gallery Dear Adoption, We Are Silent No More

Mj_Black & White 2

Dear Adoption, We Are Silent No More

You have been the epicenter of my world.

Despite deliberate attempts by my younger self to banish you,

You persisted, like some phantom, just a stone’s throw away from my reality.

At first, you whispered in my ear, ‘special,’

And I believed you because I did not know or understand.

I held onto those words, safe in the warmth and comfort of them.

Yet how is it that always a sense of displacement followed me?

It was the phantom of you, creeping silently in the shadows.

How could I be ‘special’ when I felt so different?

The shape of my eyes and color of my skin made for taunts and teasing.

In a white world, I stuck out.

Being othered made me insecure, and I rejected you.

I rejected my birth heritage and wanted nothing more than to be the color of privilege.

When I looked in the mirror, shame was the reflection I saw.

I had no words to describe my inner world, the one where I felt lost and alone.

To make you disappear, I stuffed you so far down that I nearly suffocated,

Choking until I could barely breath.

Day after day, I lived my life wanting for something that was quite impossible,

A yearning never fulfilled.

So much emotional energy wasted trying to be someone greater and better.

If I could tell my younger self anything, it would be this:

Don’t listen to the fools around you.

Don’t despair over their ignorance.

Don’t try so hard to fit in.

Be kind to yourself.

You have value beyond anything.

You are important.

You have potential.

You have a voice, and your voice matters.

Find strength in difference.

But it would take years to find my voice.

Years of stumbling around in the fog, thinking I knew where I was going yet never arriving.

In the fog, nothing was very clear.

The fog kept me only half living.

Then a piece of my history that was kept hidden surfaced.

Secrets were let loose, and a tangible link to my past emerged.

The birth heritage that I once rejected suddenly became vibrant.

The fog began to lift slowly as I followed a new path, never to go back to the way things were.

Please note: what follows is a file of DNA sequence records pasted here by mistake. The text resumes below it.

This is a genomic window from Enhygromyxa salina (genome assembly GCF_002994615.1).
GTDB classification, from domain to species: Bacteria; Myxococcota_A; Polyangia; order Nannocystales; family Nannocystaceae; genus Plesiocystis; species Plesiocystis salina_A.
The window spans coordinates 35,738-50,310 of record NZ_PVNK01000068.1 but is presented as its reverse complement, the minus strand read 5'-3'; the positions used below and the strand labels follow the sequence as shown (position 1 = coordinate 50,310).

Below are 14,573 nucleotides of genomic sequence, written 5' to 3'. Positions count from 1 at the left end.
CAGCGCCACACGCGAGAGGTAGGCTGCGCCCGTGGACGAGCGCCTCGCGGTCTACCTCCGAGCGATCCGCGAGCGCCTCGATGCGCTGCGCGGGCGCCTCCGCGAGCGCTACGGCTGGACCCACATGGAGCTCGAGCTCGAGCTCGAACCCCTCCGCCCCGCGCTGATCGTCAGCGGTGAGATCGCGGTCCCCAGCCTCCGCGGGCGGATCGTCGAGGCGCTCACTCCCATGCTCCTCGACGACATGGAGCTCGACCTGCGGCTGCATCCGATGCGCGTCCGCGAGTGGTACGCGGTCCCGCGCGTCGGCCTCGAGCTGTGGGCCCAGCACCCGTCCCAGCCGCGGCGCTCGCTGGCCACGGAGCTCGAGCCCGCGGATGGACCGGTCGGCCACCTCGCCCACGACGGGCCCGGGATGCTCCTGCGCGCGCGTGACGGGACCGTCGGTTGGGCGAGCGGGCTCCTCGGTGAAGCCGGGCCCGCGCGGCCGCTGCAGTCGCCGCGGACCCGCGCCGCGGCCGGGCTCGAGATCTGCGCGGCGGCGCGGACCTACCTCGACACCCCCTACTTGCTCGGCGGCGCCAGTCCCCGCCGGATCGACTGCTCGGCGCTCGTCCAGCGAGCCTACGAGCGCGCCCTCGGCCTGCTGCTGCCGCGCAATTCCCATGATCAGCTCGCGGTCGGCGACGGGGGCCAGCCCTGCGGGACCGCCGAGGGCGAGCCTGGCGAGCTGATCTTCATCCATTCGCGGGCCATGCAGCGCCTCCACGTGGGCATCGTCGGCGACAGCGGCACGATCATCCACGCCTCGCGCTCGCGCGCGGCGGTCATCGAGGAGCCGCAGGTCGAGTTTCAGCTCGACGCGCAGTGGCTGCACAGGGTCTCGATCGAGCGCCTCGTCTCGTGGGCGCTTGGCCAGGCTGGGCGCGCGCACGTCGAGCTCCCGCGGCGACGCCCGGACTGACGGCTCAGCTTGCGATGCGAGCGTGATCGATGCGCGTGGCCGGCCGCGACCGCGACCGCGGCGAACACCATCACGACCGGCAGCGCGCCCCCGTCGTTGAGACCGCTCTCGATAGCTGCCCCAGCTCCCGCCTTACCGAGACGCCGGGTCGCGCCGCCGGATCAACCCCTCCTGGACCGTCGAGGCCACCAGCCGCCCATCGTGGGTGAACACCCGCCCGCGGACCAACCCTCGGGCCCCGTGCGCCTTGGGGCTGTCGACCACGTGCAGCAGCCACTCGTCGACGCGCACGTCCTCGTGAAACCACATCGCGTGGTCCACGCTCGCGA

I learned that I was not who or what I believed myself to be.

Somebodies in my past were misinformed,

Or was the adoption story handed down to me complete fabrication?

Learning that I was Taiwanese changed my life forever.

I had so many questions, curiosity gnawed at me.

The self that I once shamed, I finally embraced.

Who would have ever thought that I would eventually reunite with my first family?

My two older sisters are generous and kind, blood relatives that share the same lineage.

And yet, even in reunion, the loss remains.

I will never know my birthparents.

They have passed on.

That is a loss that no one should ever experience, a most unkind separation.

How can it be that the ones who gave me life, I will never know?

My sisters tell me that I resemble our mother.

Their sincerity makes my heart ache a little.

The sentiment reverberates in my mind endlessly.

I am beyond grateful to have found my birthfamily.

For everyone involved, there has been loss, pain, grace, and healing.

I have come to accept that I cannot change the past.

A web of unknowns still haunts me.

But I can certainly influence my future.

There is hope in that.

Dear Adoption, you are part of my story, yet secondary to my truth.

The truth is, it’s been a rough road.

There is something about sharing my story, however that makes the road less formidable.

Adoptee stories empower those whose voices were once silenced.

Dear Adoption, we are silent no more.

Marijane Huang is a Taiwanese-American adoptee. She was born in Taipei, Taiwan, and adopted at the age of four months. She was raised by her adoptive parents in Bossier City, Louisiana. Marijane recently authored a book, Beyond Two Worlds: A Taiwanese-American Adoptee’s Memoir & Search for Identity. She continues to write about international adoption on her blog and hosts a podcast called Global Adoptee Talk.


  1. I love this post..resonates so closely to my own life, well done you…I too wrote my journey and found it very cathartic and healing…Black Sheep Sweet Dreams…raised as a black child in white middle class family my own heritage was only explored when I found my birth mother and family about 4 years ago…


  2. Beautiful writing. Of course we want to know about our “beginnings.” I think it’s rather unnatural to not want to know. However, denial is a well-known defense mechanism! Your sentence about embracing one’s difference can be empowering to adoptees, as well as to other persons in society who are or may feel “different.” Writing about the painful parts of one’s life can be healing as well. I am sorry that you did not have the opportunity to speak to your first mom. No doubt her experience was painful for her, tool Losing a child because of one’s circumstances is a life-altering experience. Thank you for sharing your experience, which was life-altering for you.


  3. Thank you for sharing. Beautifully written. I feel your pain. It really does help connect to my own feelings when I read this. Someday I hope for a reunion too.


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